Skip to content Skip to navigation

Bradley Spahn

Bradley Spahn

Ph.D. Candidate


Bradley Spahn is a Ph.D. Candidate in Stanford's Department of Political Science and a dissertation fellow at Stanford's Institute for Research in the Social Sciences, where he studies American Politics and Political Methodology. His research uses voter file data to describe structural features of the American Electorate and improve survey methodology.

His book-style dissertation, "Before The American Voter," draws on 60 years of voter file data from the California Great Registers, spanning the period 1908 to 1968. The data, developed in collaboration with, is the first representative data set covering politics before the New Deal. Consisting of over 57 million voter records matched to the census, the data follows the partisan dynamics of millions of individual California voters over time, exploring political behavior before the advent of surveys.

He uses this data to describe unique features of mass politics from 1908 to 1968. He finds that fundamental features of American political behavior like partisan stability and differentiated partisanship on the basis of class and ethnicity are historically contingent, emerging out of the New Deal Realignment. His research marshals the first direct evidence that the New Deal realignment was caused by the mass conversion of Republicans into Democrats, settling a long debate about whether the mobilization of new voters or the conversion of existing partisans accounted for the Democrats' huge gains in the 1930's.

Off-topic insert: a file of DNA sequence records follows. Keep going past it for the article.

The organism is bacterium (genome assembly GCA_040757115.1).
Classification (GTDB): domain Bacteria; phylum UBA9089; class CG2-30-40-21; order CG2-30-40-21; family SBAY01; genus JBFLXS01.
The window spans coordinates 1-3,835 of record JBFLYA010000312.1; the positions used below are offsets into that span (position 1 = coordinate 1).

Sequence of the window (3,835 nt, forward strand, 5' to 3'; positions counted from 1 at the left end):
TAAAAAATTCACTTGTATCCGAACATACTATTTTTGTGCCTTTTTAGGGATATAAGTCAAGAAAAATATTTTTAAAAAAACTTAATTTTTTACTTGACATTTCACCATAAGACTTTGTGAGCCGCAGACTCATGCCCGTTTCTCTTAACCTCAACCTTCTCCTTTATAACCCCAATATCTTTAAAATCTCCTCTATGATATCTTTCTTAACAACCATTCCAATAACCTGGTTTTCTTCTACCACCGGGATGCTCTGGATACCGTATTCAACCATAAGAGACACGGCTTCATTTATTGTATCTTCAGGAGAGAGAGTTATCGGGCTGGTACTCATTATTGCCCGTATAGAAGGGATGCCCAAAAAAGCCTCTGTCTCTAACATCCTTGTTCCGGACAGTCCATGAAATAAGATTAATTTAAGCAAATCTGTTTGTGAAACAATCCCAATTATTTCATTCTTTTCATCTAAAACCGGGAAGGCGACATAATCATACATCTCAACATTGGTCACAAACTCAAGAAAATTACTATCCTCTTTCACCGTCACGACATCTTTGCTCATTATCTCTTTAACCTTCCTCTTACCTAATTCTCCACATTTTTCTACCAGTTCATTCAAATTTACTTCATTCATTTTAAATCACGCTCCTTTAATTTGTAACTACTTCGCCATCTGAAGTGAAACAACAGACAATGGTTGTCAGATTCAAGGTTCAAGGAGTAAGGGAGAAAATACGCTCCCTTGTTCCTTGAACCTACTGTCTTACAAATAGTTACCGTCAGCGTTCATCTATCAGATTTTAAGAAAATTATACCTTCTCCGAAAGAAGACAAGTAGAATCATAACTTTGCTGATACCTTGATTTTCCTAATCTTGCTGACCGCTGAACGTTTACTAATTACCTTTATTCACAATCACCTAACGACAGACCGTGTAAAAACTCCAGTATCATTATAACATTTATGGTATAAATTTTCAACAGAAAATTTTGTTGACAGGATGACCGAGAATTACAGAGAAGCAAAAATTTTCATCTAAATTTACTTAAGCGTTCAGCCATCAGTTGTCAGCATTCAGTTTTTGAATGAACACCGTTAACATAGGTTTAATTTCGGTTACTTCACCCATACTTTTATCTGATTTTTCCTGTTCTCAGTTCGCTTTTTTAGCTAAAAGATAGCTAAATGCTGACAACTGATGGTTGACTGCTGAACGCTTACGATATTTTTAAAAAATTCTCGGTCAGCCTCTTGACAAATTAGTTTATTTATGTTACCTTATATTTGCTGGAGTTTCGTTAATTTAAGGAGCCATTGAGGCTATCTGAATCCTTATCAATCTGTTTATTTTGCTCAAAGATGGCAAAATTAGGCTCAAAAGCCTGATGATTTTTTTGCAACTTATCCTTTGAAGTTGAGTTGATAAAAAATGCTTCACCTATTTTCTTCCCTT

In other work, he shows how commercial voter files used by campaigns directs voter mobilization activities away from historically underrepresented groups, exacerbating long-standing political inequalities. He has also made contributions to survey methodology, decomposing the turnout bias in the ANES and Pew American Trends panel into its component sources of bias. These studies mark the first decompositions of turnout measurement error in surveys into its constituent parts and the only causally-identified evidence of a mobilization effect for survey-takers.